Extension of HMO mandatory licensing requirements cometh


An article in the Evening Standard of 18 September 2018 reported on the conviction of landlords letting out rooms to multiple tenants in properties which were in squalid condition.  Although not covered in the article, one has to question whether there were licences for Houses in Multiple Occupation (HMOs) in place.

Investors in properties being operated as HMOs must be conscious of the extension of mandatory licensing to regulate HMOs.  With effect from 1 October 2018, the minimum number of 3 storeys will be removed as a factor for mandatory licensing by local housing authorities so that local housing authorities will have a duty to licence all HMOs occupied by 5 or more persons not forming a single household irrespective of the number of storeys which the property has and where the property satisfies either a "standard test"; a "converted building test" or a "self-contained flat test".  What are known as Section 257 HMOs are also not subject to HMO mandatory licensing. 

Having established that a property is an HMO to which mandatory licensing applies, the party who has control of or manages the HMO must have a licence from the local housing authority.  A licence will be granted for a maximum period of 5 years and is not capable of being transferred to a purchaser who should therefore contact the local housing authority to see whether an HMO licence will be granted to the purchaser prior to the completion of the sale.  It may be possible to make the sale and purchase contract conditional on this.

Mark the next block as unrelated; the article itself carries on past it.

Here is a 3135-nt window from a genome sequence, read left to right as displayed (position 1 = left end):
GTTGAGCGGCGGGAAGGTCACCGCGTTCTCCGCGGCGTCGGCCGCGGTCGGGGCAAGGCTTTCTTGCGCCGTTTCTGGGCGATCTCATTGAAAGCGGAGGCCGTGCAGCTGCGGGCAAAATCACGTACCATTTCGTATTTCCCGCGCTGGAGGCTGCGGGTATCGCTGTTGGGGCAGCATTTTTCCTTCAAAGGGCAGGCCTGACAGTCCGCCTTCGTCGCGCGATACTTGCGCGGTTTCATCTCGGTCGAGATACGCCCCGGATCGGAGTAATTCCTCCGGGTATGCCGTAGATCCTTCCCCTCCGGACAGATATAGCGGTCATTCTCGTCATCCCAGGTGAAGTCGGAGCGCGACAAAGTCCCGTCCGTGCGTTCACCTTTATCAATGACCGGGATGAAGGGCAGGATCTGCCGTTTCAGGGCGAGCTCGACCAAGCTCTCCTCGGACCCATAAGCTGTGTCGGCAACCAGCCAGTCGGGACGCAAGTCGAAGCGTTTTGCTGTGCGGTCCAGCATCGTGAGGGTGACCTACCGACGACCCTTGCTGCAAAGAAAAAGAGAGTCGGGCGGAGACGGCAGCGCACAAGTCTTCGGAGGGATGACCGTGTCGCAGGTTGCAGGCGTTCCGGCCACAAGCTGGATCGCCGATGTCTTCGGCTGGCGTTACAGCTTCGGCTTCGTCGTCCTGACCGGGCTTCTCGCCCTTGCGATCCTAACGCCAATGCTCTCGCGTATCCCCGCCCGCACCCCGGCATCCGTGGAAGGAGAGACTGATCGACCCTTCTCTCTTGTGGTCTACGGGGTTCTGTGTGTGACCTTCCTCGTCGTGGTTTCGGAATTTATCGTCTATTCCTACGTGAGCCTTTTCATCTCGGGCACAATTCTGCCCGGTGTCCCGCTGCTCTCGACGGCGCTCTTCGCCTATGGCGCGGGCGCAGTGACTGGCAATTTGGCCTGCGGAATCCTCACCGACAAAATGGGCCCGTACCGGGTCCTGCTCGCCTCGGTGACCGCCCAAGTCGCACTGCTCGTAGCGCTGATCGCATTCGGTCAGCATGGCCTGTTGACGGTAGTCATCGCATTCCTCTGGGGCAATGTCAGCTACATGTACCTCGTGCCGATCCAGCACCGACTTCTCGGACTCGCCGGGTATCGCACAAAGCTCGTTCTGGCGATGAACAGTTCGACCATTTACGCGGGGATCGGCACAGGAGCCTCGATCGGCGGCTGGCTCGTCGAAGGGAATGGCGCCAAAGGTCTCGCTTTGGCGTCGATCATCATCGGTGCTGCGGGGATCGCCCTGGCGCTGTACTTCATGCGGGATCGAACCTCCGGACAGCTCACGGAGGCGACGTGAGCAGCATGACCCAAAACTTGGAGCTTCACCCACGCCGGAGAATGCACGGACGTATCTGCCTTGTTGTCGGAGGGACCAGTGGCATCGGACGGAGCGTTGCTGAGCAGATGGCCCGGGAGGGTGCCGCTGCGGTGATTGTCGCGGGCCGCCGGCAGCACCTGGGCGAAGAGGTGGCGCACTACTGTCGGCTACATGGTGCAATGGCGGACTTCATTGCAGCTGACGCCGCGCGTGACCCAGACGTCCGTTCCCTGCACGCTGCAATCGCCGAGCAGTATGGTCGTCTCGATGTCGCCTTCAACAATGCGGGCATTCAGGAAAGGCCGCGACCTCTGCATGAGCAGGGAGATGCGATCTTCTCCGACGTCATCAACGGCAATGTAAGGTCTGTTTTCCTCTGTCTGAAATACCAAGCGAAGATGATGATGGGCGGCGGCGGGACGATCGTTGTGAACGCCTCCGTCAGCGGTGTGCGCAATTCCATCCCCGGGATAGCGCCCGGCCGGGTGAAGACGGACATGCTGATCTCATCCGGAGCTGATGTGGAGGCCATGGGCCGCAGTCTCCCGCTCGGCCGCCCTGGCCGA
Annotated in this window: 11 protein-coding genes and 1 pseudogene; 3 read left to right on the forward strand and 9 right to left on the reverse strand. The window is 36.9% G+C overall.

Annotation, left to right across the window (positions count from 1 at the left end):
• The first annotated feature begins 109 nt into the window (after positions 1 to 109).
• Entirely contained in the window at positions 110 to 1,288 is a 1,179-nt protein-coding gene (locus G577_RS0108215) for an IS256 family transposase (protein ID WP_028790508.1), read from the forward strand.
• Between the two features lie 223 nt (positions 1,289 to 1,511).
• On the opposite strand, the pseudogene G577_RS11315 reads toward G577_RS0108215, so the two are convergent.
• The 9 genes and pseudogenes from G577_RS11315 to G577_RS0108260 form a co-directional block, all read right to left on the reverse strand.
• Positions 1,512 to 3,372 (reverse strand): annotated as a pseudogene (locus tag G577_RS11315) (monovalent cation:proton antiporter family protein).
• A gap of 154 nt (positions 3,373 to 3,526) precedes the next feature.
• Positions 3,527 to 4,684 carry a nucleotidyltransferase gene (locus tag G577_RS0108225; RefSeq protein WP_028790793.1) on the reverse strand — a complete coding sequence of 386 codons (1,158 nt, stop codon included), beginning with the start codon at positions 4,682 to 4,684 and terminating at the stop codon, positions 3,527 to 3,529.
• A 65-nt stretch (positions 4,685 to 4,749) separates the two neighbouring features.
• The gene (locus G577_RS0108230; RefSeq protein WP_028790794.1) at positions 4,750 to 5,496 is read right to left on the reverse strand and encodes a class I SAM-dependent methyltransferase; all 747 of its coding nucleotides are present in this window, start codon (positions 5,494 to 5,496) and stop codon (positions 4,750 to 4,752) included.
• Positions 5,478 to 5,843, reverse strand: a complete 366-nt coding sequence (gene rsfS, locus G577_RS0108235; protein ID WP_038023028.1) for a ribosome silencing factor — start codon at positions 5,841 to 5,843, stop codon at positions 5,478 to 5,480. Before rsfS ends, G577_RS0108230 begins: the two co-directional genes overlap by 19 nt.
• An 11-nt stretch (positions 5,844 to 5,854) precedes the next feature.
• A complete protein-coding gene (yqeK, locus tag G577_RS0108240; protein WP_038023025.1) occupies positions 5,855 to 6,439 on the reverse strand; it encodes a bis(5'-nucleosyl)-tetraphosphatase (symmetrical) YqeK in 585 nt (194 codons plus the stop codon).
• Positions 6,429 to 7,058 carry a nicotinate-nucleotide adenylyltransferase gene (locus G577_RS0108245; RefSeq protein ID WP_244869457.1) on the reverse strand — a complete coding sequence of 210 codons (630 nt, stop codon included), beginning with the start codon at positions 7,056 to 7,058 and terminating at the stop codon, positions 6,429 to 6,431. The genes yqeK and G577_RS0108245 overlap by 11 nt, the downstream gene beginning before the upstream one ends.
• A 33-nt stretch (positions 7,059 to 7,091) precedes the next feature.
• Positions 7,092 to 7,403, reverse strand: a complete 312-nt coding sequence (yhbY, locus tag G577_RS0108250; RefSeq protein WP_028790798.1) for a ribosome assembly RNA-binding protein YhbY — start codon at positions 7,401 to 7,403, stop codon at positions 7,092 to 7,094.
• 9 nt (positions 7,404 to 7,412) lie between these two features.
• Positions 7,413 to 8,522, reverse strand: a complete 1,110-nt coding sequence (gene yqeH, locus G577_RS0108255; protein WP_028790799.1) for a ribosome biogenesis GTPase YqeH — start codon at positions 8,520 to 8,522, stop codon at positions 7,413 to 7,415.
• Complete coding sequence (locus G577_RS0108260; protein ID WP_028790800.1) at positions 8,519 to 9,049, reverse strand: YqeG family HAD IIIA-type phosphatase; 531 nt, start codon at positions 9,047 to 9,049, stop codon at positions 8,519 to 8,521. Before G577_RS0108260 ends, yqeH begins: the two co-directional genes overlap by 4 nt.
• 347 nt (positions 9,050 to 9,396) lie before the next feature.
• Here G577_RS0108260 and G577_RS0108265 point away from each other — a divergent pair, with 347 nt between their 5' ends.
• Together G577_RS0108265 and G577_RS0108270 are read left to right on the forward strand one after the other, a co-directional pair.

It is a criminal offence to manage or have control of an HMO to which licensing applies but which is not so licensed.  The landlords convicted in relation to the properties in North London are awaiting sentencing.

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TWO rogue landlords have been convicted after 35 people were found living in “squalid” flats — with up to six tenants in a single room. In a converted semi-detached Victorian property in Grosvenor Avenue, Canonbury, council officers found 35 people living in four two-bedroom flats. Many bedrooms had bunk beds, with up to five or six people sleeping in some rooms, a court was told. The building had no fire alarm system, room partitions that were not fire resist- ant, and fire risks including dangerous electrics. There were also broken windows. Occupants did not have tenancy agreements and paid rent in cash.
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